Back to Bill Strait, who by the way is still faithfully in his pew of a Sunday. When he had to leave our class, he said he was handing the leadership to me. By then I was a seasoned Disciple Bible Study leader. So I wasn’t as panic-stricken as I might have been.


He gave the class to me, and Mitch Watkins. Bill had noted our Bible background, and not least, our regular attendance.


So, with Bill’s departure, one chapter of Explorers ended, another began. Mitch and I brought the best we had to the table. He produced ponderous books, heavily underlined. I brought lyrics and lecture notes and poems … and a number of Bible translations, from which I happily read aloud, with great drama, and we would listen oh so carefully for what might want to be brought to the class.


I trust our teaching brought a measure of light to the place we inherited.


And I give thanks for the seven years of partnering. Now Mitch is gone, gathered to his fathers. And teaching without him is heavy.


Heavy, but the lamp is still lit. The vision unwavering.


One of the many things I learned from him was how to get clear on purpose. He would read some meandering thing I wrote, or listen to some half-baked inspiration I was going on about, and he would pause diplomatically, sometimes for several days. And then he would say, What exactly is it you’re aiming at?


As iron sharpens iron, so the mind of a man sharpens the mind of his friend. Or, as my husband might say, Give me wings to fly to the point.


Mitch was fond of frameworks. His disciplined framework for every statement of purpose was this:


‘To. In a way that. So that.’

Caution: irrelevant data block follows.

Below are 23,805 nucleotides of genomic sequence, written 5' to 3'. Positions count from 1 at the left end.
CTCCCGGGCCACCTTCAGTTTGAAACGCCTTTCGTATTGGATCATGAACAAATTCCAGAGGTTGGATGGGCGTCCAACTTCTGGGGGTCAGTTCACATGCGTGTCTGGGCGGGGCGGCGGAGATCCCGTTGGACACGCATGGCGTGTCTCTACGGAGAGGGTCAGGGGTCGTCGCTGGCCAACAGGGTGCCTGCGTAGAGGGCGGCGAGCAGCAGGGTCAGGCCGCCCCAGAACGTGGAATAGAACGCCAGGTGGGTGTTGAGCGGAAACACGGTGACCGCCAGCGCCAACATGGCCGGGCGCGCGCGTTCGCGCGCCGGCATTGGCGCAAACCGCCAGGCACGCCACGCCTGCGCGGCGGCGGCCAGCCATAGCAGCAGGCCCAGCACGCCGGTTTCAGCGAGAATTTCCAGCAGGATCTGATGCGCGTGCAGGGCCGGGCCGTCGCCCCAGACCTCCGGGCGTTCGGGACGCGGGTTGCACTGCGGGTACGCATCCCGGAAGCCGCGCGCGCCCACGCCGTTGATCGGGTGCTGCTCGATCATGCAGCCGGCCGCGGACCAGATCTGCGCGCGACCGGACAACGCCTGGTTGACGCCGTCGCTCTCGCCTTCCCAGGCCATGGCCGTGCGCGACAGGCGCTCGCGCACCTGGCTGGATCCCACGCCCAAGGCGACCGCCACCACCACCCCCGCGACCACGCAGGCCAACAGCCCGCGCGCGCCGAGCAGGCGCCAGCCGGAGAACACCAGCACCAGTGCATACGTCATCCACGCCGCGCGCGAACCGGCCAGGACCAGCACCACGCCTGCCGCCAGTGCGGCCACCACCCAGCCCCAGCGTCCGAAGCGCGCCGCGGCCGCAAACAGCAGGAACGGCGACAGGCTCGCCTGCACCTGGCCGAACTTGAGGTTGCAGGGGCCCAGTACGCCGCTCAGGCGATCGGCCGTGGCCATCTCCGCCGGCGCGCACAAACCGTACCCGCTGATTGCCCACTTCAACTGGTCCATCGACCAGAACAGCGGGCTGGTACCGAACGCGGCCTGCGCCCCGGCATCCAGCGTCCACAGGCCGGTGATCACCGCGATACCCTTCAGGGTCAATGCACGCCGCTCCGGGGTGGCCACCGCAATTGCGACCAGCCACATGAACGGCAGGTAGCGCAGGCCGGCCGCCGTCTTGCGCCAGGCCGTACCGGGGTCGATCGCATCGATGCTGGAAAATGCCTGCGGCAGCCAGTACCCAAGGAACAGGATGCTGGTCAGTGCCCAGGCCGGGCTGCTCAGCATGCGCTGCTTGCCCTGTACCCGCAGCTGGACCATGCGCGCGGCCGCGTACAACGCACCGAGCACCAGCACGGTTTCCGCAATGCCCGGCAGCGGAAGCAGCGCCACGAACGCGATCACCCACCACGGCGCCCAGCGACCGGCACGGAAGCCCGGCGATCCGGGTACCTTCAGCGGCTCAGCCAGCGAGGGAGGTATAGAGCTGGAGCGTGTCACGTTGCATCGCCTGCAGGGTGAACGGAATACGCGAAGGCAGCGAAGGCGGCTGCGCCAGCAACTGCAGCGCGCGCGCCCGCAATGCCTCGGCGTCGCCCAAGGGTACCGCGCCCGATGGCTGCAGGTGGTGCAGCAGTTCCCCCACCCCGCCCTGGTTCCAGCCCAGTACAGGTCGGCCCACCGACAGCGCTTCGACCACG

Let me explain.


You know our church’s mission statement:


‘Know God. Be transformed. Love.’


Mitch resolved to make that statement his own. Why? Every day of his life, as near as I can tell, he labored intentionally for precision and coherence as to how he could best align with the Will and Purpose of that which he called His Endlessness. This he did so he could be of utmost usefulness and help to others. So it’s no wonder he felt the need to work till he understood his church’s mission statement for himself.


Here’s what he came up with:


To be transformed through Grace and the proven disciplines

in a way that we come to recognize and remove logs from our eyes,

be able to love God and relate to all of nature and

to our fellow human beings,

be wise as serpents and harmless as doves,

and restore our conscience to its proper place in our lives

so that the highest Will be done on earth and in our individual lives.’


Wow. Always keep your eye on the ‘so that’: Thy will be done. Thy will be done. Thy will be done.

You know what the Proverbist says: Apt words, fitly spoken, are like apples of gold in a basket of silver.


And then my teaching partner died. Basket turned over, apples scattered. This cannot be happening. But it is. After the shock abated enough, I trusted God and did the next right thing. That is, I picked up the apples, and put them back in the basket. Page One of each week’s lesson now includes the date, the season of the church year we’re in, the liturgical color for that season. Next, Trinity’s mission statement. Then, Mitch’s mission statement. All that, to keep us Explorers firmly grounded in our investigations. So that the highest Will be done on earth and in our individual lives.